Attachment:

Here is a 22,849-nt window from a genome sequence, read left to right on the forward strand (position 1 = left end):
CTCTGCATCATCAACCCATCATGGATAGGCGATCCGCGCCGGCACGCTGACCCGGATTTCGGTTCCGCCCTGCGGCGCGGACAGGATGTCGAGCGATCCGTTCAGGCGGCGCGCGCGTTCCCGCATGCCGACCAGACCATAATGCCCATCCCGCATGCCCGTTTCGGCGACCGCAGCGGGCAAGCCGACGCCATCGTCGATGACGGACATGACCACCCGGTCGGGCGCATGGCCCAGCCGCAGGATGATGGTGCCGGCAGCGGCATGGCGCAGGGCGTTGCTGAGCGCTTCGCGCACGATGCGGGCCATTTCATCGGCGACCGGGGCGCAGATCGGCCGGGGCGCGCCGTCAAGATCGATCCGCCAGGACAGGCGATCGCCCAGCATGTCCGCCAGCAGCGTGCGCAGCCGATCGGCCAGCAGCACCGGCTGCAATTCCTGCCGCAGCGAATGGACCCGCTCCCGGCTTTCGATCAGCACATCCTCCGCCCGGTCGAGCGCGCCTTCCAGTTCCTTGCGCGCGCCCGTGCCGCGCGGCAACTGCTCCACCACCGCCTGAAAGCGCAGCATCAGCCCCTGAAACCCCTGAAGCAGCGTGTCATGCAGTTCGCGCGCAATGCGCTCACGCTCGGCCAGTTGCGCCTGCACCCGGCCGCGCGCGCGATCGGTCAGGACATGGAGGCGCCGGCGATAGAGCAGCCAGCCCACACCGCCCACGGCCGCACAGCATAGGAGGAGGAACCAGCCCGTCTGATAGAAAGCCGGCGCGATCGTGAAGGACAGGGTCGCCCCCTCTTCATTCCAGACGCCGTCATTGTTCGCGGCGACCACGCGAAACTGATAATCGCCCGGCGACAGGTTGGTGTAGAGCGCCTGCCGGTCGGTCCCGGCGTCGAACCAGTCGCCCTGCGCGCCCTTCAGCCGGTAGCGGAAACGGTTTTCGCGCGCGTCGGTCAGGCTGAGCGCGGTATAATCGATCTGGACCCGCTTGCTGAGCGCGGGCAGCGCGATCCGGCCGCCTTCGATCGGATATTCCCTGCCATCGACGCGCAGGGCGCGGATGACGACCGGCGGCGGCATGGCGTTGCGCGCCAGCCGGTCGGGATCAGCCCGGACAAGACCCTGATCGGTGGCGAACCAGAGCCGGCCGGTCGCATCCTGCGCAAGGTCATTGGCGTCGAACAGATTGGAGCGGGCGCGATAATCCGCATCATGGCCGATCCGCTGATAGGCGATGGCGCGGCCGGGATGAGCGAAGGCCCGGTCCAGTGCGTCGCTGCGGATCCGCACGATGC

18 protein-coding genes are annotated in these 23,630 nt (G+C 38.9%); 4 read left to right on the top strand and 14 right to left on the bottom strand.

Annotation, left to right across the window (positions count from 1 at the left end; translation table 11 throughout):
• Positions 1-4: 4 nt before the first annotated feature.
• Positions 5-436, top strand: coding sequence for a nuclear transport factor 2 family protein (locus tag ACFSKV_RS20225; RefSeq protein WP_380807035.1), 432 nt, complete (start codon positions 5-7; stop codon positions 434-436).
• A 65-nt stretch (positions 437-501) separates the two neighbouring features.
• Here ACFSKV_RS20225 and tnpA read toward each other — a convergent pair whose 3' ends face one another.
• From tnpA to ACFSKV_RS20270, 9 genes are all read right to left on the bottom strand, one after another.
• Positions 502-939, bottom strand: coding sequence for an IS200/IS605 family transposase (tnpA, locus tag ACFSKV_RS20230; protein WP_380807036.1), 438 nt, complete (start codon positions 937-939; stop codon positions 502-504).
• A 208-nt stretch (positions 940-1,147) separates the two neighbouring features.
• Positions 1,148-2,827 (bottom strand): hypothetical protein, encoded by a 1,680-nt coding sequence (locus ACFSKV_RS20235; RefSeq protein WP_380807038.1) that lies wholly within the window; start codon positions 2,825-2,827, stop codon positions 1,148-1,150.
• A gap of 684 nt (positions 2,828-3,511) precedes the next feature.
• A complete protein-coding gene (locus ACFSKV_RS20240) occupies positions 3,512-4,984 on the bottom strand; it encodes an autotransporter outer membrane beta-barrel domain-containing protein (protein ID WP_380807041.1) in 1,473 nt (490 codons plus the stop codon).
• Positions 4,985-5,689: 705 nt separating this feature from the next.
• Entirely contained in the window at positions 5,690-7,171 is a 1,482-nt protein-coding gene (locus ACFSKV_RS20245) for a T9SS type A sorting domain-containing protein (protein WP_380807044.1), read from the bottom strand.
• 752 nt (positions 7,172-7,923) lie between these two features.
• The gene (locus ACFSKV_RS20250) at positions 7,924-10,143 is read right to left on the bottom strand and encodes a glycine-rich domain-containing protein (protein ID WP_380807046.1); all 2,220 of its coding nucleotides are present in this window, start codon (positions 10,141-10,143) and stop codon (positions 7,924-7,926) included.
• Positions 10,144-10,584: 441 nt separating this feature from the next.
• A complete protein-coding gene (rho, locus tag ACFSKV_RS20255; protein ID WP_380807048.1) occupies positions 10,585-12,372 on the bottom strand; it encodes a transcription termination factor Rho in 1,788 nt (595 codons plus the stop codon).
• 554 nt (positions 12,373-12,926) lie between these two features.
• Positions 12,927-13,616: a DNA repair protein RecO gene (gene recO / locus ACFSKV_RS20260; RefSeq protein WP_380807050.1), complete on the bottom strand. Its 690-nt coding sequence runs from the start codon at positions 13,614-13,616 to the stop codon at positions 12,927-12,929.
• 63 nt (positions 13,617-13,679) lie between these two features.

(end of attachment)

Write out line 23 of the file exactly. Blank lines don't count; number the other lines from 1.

• 63 nt (positions 13,617-13,679) lie between these two features.